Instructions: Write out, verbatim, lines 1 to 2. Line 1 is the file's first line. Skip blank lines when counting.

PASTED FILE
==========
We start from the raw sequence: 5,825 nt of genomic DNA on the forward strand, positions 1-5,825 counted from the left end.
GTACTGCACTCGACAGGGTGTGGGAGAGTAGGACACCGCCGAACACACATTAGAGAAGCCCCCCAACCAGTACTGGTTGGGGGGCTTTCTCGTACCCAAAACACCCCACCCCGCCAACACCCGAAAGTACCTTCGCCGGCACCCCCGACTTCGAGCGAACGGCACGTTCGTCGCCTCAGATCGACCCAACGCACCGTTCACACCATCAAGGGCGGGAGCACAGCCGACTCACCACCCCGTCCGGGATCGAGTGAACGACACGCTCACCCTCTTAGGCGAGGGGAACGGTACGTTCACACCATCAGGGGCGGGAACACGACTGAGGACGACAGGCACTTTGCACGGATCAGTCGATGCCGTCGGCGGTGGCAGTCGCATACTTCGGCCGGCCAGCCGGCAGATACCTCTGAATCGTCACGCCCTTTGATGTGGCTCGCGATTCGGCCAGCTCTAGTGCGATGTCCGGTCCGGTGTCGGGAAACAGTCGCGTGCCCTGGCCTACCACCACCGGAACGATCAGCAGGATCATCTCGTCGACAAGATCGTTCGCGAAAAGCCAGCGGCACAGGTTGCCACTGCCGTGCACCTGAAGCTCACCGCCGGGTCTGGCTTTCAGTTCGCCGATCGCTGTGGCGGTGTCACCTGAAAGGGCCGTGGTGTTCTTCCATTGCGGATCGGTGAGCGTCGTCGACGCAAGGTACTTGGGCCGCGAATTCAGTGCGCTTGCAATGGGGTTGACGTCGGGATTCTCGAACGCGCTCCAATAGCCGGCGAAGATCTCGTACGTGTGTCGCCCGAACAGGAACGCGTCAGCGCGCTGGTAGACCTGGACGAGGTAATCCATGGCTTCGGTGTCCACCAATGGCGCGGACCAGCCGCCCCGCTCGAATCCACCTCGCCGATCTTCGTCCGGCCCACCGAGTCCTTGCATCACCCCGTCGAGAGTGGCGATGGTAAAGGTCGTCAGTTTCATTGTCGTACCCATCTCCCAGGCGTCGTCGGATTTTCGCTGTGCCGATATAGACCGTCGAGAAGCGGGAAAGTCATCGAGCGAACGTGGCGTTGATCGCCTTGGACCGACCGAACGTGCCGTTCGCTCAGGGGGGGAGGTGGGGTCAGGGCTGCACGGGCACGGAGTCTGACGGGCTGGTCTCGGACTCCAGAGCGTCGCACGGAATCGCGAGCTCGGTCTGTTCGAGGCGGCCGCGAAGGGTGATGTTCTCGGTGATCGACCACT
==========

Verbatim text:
We start from the raw sequence: 5,825 nt of genomic DNA on the forward strand, positions 1-5,825 counted from the left end.
GTACTGCACTCGACAGGGTGTGGGAGAGTAGGACACCGCCGAACACACATTAGAGAAGCCCCCCAACCAGTACTGGTTGGGGGGCTTTCTCGTACCCAAAACACCCCACCCCGCCAACACCCGAAAGTACCTTCGCCGGCACCCCCGACTTCGAGCGAACGGCACGTTCGTCGCCTCAGATCGACCCAACGCACCGTTCACACCATCAAGGGCGGGAGCACAGCCGACTCACCACCCCGTCCGGGATCGAGTGAACGACACGCTCACCCTCTTAGGCGAGGGGAACGGTACGTTCACACCATCAGGGGCGGGAACACGACTGAGGACGACAGGCACTTTGCACGGATCAGTCGATGCCGTCGGCGGTGGCAGTCGCATACTTCGGCCGGCCAGCCGGCAGATACCTCTGAATCGTCACGCCCTTTGATGTGGCTCGCGATTCGGCCAGCTCTAGTGCGATGTCCGGTCCGGTGTCGGGAAACAGTCGCGTGCCCTGGCCTACCACCACCGGAACGATCAGCAGGATCATCTCGTCGACAAGATCGTTCGCGAAAAGCCAGCGGCACAGGTTGCCACTGCCGTGCACCTGAAGCTCACCGCCGGGTCTGGCTTTCAGTTCGCCGATCGCTGTGGCGGTGTCACCTGAAAGGGCCGTGGTGTTCTTCCATTGCGGATCGGTGAGCGTCGTCGACGCAAGGTACTTGGGCCGCGAATTCAGTGCGCTTGCAATGGGGTTGACGTCGGGATTCTCGAACGCGCTCCAATAGCCGGCGAAGATCTCGTACGTGTGTCGCCCGAACAGGAACGCGTCAGCGCGCTGGTAGACCTGGACGAGGTAATCCATGGCTTCGGTGTCCACCAATGGCGCGGACCAGCCGCCCCGCTCGAATCCACCTCGCCGATCTTCGTCCGGCCCACCGAGTCCTTGCATCACCCCGTCGAGAGTGGCGATGGTAAAGGTCGTCAGTTTCATTGTCGTACCCATCTCCCAGGCGTCGTCGGATTTTCGCTGTGCCGATATAGACCGTCGAGAAGCGGGAAAGTCATCGAGCGAACGTGGCGTTGATCGCCTTGGACCGACCGAACGTGCCGTTCGCTCAGGGGGGGAGGTGGGGTCAGGGCTGCACGGGCACGGAGTCTGACGGGCTGGTCTCGGACTCCAGAGCGTCGCACGGAATCGCGAGCTCGGTCTGTTCGAGGCGGCCGCGAAGGGTGATGTTCTCGGTGATCGACCACT